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Credit to whom credit is due! Through a slip-up on the part of our printer the authors of the several book reviews which appeared in the April 1 issue were not mentioned with the reviews which they wrote. For your information, Prof. H. Hanko wrote all of those reviews except the first one, which was the responsibility of your editor.

Inflation has hit the Standard Bearer! Recently I was informed by the Board of the Reformed Free Publishing Association that printing costs have increased in the amount of $75 per issue. This is not the fault of our printer, nor is this written to chide him; it is due to the seemingly inevitable pressures of inflation. I have also been informed that for the time being there will be no increase in subscription rates. Apparently our Board does not easily give up the battle to hold the line against inflation. To succeed in this determination, however, the Board needs the continued loyal support of the various individuals, organizations, and churches which have always royally subsidized the Standard Bearer by means of their gifts. Somehow there must be an increased income of $1575 per year. The Board depends on YOU to help meet the added expense. 

Meanwhile, I respectfully suggest the consideration of two steps toward improving the financial status of our magazine. Step One is a modest increase in our subscription price. I have no statistics, but it is several years since our price went up. It could hardly be called a defeat in the battle against inflation to increase the price at long last. Besides, a comparison with the rates of other periodicals will show that ourStandard Bearer has a low subscription price. Torch and Trumpet, for example, offers ten issues at a price of $3.00 per year. Step Two is a concerted campaign to increase the number of subscribers. This makes good sense financially speaking; for as the number of subscribers increases, the law of diminishing costs comes into effect. But it also makes good sense from another, more important point of view, namely, that our Standard Bearer has an important and clearly Reformed testimony to bear to the Reformed community at large. It is published not only for our Protestant Reformed people but also for those outside our Protestant Reformed Churches. Here is an area in which I would like to see definite steps taken to increase our readership. I have been encouraged in this thought recently by non-Protestant Reformed brethren who read the Standard Bearer, who appreciate it greatly; and who would like to see its readership extended. How about some concrete proposals and some forward-looking action?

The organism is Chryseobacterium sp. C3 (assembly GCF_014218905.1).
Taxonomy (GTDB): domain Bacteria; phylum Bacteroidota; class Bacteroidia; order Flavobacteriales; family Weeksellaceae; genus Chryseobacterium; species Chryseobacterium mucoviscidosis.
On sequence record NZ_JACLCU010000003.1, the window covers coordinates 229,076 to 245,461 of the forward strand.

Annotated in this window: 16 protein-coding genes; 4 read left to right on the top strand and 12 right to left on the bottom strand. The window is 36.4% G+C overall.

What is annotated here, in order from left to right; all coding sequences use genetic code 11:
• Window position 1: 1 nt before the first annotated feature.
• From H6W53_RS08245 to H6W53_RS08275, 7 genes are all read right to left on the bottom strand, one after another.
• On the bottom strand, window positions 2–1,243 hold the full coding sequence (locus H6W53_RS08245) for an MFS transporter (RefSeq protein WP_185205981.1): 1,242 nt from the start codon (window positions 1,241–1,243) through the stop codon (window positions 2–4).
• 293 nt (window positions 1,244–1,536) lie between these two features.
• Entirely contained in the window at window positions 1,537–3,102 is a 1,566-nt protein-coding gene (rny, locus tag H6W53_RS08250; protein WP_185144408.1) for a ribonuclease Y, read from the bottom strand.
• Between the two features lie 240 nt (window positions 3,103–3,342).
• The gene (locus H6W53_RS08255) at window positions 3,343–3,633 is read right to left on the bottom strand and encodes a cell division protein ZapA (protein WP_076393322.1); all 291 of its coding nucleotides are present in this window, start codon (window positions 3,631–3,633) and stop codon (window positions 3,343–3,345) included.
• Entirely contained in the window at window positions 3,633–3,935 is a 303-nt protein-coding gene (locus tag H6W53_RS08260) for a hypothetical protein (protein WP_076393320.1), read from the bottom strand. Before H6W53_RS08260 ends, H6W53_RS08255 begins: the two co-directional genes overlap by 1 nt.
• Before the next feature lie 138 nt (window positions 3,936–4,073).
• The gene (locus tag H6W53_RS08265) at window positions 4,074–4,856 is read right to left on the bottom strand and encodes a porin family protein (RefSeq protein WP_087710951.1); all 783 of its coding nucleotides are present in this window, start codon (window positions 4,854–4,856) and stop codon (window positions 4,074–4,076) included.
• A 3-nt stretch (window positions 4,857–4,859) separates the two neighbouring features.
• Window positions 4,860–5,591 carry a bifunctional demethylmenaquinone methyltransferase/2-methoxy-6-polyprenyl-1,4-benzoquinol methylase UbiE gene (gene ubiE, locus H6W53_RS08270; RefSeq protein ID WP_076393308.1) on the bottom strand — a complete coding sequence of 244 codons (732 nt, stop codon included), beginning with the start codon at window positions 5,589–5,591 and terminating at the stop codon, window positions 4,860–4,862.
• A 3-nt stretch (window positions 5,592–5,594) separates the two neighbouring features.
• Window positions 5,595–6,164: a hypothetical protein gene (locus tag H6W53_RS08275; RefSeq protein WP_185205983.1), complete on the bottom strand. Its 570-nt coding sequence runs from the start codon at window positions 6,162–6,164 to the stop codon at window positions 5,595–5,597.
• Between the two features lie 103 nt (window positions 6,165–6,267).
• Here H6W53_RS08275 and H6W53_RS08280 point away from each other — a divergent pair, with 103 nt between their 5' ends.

Your attention is called to the contribution in this issue from our Mission Board about the open door in Jamaica. If our churches are to “live along” with respect to our mission endeavors, it is important that they be kept informed. Undoubtedly the work in Jamaica will be an important subject of discussion and decision at our coming Synod also. An article of this kind should serve to bring home both the accomplishments and some of the acute problems of these labors, and thus serve as reason for thanksgiving to our God but also as occasion for consecrated thinking as to further labors and as to solutions to some of the problems.

The annual staff meeting will be less than two months off when this issue appears. At that meeting plans are made for the coming volume year, which begins with the October 1 issue. Your editor suggests that all staff members devote some serious thought to the question of changes which may be made in our magazine,—that is, changes which are also improvements. Come to the staff meeting prepared! We also invite constructive suggestions from our readers. Send such suggestions to the editor’s address, and he will present them to the staff for consideration.